David Bourget (Western Ontario)
David Chalmers (ANU, NYU)
Rafael De Clercq
Jack Alan Reynolds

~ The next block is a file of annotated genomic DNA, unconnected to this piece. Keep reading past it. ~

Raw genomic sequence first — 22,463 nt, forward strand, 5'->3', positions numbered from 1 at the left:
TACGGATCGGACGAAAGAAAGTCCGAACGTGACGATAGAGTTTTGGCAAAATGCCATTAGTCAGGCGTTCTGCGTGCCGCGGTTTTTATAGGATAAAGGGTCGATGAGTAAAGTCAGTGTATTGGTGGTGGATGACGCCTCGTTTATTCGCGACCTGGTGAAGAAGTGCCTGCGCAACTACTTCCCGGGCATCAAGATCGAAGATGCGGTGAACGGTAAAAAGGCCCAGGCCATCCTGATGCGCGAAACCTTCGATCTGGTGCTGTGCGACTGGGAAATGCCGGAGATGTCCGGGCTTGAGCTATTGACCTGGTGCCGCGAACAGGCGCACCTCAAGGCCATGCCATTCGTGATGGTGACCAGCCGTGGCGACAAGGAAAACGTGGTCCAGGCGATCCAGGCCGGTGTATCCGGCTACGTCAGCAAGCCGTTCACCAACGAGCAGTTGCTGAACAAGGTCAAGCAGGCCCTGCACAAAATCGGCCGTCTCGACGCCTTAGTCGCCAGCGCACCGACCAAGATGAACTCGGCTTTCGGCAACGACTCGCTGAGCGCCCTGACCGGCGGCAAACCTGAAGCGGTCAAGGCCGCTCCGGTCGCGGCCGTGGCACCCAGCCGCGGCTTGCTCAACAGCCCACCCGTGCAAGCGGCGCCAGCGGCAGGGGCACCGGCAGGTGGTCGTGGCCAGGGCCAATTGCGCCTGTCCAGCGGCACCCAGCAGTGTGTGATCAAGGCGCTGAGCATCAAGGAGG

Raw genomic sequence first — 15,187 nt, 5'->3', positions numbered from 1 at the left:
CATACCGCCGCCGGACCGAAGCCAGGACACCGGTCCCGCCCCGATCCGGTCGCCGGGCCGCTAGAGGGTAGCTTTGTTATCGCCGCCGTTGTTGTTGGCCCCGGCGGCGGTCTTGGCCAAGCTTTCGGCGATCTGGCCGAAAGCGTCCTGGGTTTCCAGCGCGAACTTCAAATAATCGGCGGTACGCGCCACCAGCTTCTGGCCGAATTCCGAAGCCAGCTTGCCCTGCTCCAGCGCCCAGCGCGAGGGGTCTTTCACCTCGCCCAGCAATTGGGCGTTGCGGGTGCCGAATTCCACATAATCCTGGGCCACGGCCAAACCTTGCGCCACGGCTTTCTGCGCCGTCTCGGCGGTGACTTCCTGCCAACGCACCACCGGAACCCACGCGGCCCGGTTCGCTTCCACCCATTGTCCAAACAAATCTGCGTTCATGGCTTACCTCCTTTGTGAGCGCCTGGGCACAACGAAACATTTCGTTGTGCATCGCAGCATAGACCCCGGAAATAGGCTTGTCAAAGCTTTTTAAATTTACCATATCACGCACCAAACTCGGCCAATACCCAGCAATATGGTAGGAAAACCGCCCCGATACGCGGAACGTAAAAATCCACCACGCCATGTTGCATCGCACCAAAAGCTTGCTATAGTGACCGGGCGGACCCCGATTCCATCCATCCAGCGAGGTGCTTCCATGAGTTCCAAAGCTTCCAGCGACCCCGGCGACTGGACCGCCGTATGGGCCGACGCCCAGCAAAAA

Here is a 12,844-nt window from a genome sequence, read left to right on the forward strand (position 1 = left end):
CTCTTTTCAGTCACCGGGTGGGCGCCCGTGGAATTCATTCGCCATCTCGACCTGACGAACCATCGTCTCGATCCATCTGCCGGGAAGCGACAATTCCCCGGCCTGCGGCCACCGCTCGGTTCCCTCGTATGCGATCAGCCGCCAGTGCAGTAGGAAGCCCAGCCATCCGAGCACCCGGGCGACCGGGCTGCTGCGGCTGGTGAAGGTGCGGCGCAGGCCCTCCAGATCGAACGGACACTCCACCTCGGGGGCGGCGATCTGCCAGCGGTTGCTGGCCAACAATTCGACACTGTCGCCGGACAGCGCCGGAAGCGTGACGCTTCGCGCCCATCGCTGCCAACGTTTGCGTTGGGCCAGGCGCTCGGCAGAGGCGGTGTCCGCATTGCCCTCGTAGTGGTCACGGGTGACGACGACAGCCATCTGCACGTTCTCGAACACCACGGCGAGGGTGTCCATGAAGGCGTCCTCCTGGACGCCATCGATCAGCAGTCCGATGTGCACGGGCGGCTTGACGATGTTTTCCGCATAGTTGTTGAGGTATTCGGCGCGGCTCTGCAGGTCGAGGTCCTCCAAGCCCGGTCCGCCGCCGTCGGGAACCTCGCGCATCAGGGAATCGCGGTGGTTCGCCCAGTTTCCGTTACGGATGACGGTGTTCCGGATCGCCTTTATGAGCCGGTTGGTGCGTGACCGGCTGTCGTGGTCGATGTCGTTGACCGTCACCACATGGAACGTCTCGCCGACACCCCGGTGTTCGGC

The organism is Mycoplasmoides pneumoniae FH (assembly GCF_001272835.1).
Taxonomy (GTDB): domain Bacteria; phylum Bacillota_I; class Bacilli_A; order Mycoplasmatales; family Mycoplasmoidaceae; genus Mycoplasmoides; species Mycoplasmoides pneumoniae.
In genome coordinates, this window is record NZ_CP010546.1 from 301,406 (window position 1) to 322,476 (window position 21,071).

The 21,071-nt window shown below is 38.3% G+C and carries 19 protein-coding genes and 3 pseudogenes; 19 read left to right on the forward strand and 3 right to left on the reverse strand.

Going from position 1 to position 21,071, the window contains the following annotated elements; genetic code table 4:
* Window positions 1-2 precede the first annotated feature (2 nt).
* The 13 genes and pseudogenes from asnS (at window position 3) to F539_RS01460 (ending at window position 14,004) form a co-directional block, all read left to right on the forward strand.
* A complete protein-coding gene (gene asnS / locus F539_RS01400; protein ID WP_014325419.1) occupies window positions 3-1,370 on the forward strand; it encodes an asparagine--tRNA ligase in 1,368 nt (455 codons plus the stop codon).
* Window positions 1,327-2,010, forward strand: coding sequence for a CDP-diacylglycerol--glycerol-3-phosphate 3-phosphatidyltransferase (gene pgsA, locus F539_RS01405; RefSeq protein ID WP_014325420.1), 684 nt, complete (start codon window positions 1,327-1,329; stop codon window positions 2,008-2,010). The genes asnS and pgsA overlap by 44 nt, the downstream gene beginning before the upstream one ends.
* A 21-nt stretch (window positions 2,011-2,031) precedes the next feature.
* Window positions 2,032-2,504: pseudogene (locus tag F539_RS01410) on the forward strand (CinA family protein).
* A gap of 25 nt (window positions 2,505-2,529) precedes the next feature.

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Our topic is the notion of logical consequence: the link between premises and conclusions, the glue that holds together deductively valid argument. How can we understand this relation between premises and conclusions? It seems that any account begs questions. Painting with very broad brushtrokes, we can sketch the landscape of disagreement like this: “Realists” prefer an analysis of logical consequence in terms of the preservation of truth . “Anti-realists” take this to be unhelpful and o:er alternative analyses. Some, like Dummett, look to preservation of warrant to assert [9, 36]. Others, like Brandom , take inference as primitive, and analyse other notions in terms of it. There is plenty of disagreement on the “realist” side of the fence too. It is one thing to argue that logical consequence involves preservation of truth. It is another to explain how far truth must be preserved. Is the preservation essentially modal (in all circumstances ) or analytic (vouchsafed by..
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